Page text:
PK said...

Hi Y'all! Interesting puzzle, Joe Kidd. Great expo, C.C. Thanks!

After all was filled, I got the anagram theme but don't like it. Thought the whole puzzle was hard and the anagram clues were annoying. Oh carp, gripe, whine! Too much bad news in my life lately to enjoy anything this complex, methinks.

My son came to get my car going again yesterday. My DIL is going to have a disc in her neck area spine replaced with a titanium-carbon thing next month. They cut in from under the chin to do it -- outpatient surgery. I'm horrified. I never heard of such a thing. Anybody know someone who has had this done? Was it successful?

Picard said...

CC thanks for the Boomer update and glad the news is so encouraging!

Sorry, but I am not seeing the flower in the photos. I have seen edible flowers used as a garnish. Nasturtium is one that grows everywhere here and I love eating them!

I got the anagram part of the theme right away, but I was slow to catch on to the CRAZY, ODD, BROKEN part. I found it creative and enjoyable! And, challenging! Some crunchy bits with unknowns like HAMM. Thanks for explaining REDA! FIR!

I loved TOP CAT as a kid. The best part was the theme song! I love how you can find these "lost" bits on YouTube now!

Here is the TOP CAT theme song!

This OLD SALT played Santa by paddling his kayak in our Holiday Boat Parade for 90 minutes!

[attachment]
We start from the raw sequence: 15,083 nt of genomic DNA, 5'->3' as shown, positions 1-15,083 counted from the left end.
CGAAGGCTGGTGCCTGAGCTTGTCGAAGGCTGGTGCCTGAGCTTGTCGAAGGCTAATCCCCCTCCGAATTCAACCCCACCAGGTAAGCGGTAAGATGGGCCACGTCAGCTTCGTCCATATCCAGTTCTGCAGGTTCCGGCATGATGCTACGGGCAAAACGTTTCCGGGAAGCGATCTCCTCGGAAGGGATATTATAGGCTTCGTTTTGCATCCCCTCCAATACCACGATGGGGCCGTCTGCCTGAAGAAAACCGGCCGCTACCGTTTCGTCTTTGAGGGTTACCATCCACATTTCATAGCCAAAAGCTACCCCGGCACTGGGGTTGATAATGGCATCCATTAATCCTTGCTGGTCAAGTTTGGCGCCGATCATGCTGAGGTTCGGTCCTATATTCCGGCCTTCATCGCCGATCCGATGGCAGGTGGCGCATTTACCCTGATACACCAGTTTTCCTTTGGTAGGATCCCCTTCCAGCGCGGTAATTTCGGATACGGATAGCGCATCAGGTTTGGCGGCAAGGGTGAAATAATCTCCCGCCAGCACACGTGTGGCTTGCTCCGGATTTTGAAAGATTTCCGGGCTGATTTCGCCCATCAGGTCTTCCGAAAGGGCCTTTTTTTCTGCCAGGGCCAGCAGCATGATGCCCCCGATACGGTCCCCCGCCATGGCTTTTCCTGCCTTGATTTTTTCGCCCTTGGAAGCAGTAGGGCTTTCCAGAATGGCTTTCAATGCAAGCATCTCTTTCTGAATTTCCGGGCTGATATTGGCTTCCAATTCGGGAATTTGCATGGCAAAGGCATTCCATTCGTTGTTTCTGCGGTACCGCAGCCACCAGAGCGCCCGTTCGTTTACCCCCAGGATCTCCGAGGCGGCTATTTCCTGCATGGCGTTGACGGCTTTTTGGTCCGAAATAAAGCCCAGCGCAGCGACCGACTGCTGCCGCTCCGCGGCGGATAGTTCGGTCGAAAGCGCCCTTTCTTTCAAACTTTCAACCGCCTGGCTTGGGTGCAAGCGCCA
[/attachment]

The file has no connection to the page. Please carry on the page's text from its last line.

He said he was quite exhausted after paddling the kayak with lights, reindeer and presents!

Here is my article with more Holiday Happenings videos and photos!

The brother of my eye doctor had a Japanese restaurant called MISO Hungry!

desper-otto said...

PK, here's an article about cervical disk replacement.

Picard said...

Husker Gary actually Carter never used the word MALAISE in the famous "MALAISE speech". Carter was trying to inspire our country to come together to meet the challenge of the energy crisis. He talked of how people had rallied to such challenges in the past as during World War II.

It was actually quite a visionary speech appropriate for current times. It was about short term personal sacrifice and long term investment in sustainable energy for a better future. It was also very popular at the time.

Here is the full text of the MALAISE speech. Note that MALAISE never appears.

From yesterday:
AnonT the wild CUKEs are poisonous. Interesting indeed that we got CUKE again today!

Wilbur Charles yes, PRIVATE DINING was a clever misdirection for MESS TENT!

AnonPVX thanks for explaining that Letterman was the DAVE in question. I only ever heard him called David, so I was thrown off.